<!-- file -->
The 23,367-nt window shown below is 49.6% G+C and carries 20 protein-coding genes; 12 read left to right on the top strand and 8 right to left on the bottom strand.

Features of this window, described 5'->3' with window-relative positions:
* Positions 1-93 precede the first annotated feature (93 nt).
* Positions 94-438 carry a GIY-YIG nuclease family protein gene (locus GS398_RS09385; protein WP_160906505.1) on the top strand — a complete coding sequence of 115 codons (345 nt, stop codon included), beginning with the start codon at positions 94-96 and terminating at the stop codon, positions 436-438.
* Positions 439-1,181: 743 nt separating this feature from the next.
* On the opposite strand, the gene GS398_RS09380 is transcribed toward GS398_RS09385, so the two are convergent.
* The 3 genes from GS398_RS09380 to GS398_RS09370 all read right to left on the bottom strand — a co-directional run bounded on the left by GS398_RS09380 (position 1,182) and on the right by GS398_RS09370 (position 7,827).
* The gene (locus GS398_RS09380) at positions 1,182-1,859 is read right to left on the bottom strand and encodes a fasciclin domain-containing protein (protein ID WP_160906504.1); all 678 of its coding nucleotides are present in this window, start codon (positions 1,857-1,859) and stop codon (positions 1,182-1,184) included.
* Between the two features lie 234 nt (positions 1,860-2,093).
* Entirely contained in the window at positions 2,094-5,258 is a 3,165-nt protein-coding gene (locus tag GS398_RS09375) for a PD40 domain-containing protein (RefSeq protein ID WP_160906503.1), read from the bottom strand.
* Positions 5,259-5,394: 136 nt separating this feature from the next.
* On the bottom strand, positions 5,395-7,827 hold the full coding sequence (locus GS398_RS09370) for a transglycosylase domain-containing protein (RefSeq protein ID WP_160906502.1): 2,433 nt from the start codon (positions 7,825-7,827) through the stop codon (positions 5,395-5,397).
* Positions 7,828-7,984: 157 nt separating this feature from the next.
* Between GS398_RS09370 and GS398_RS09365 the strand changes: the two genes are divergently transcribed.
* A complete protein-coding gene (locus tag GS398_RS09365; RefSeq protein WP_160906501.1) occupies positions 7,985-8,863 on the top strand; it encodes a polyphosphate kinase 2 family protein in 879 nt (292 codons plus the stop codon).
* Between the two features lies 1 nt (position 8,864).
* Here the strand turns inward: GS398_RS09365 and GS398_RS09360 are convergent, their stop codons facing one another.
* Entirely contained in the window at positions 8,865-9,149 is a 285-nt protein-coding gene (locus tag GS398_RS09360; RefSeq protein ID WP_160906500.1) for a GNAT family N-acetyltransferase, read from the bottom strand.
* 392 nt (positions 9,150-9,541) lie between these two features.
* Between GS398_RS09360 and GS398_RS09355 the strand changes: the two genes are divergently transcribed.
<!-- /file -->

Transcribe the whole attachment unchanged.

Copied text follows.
The 23,367-nt window shown below is 49.6% G+C and carries 20 protein-coding genes; 12 read left to right on the top strand and 8 right to left on the bottom strand.

Features of this window, described 5'->3' with window-relative positions:
* Positions 1-93 precede the first annotated feature (93 nt).
* Positions 94-438 carry a GIY-YIG nuclease family protein gene (locus GS398_RS09385; protein WP_160906505.1) on the top strand — a complete coding sequence of 115 codons (345 nt, stop codon included), beginning with the start codon at positions 94-96 and terminating at the stop codon, positions 436-438.
* Positions 439-1,181: 743 nt separating this feature from the next.
* On the opposite strand, the gene GS398_RS09380 is transcribed toward GS398_RS09385, so the two are convergent.
* The 3 genes from GS398_RS09380 to GS398_RS09370 all read right to left on the bottom strand — a co-directional run bounded on the left by GS398_RS09380 (position 1,182) and on the right by GS398_RS09370 (position 7,827).
* The gene (locus GS398_RS09380) at positions 1,182-1,859 is read right to left on the bottom strand and encodes a fasciclin domain-containing protein (protein ID WP_160906504.1); all 678 of its coding nucleotides are present in this window, start codon (positions 1,857-1,859) and stop codon (positions 1,182-1,184) included.
* Between the two features lie 234 nt (positions 1,860-2,093).
* Entirely contained in the window at positions 2,094-5,258 is a 3,165-nt protein-coding gene (locus tag GS398_RS09375) for a PD40 domain-containing protein (RefSeq protein ID WP_160906503.1), read from the bottom strand.
* Positions 5,259-5,394: 136 nt separating this feature from the next.
* On the bottom strand, positions 5,395-7,827 hold the full coding sequence (locus GS398_RS09370) for a transglycosylase domain-containing protein (RefSeq protein ID WP_160906502.1): 2,433 nt from the start codon (positions 7,825-7,827) through the stop codon (positions 5,395-5,397).
* Positions 7,828-7,984: 157 nt separating this feature from the next.
* Between GS398_RS09370 and GS398_RS09365 the strand changes: the two genes are divergently transcribed.
* A complete protein-coding gene (locus tag GS398_RS09365; RefSeq protein WP_160906501.1) occupies positions 7,985-8,863 on the top strand; it encodes a polyphosphate kinase 2 family protein in 879 nt (292 codons plus the stop codon).
* Between the two features lies 1 nt (position 8,864).
* Here the strand turns inward: GS398_RS09365 and GS398_RS09360 are convergent, their stop codons facing one another.
* Entirely contained in the window at positions 8,865-9,149 is a 285-nt protein-coding gene (locus tag GS398_RS09360; RefSeq protein ID WP_160906500.1) for a GNAT family N-acetyltransferase, read from the bottom strand.
* 392 nt (positions 9,150-9,541) lie between these two features.
* Between GS398_RS09360 and GS398_RS09355 the strand changes: the two genes are divergently transcribed.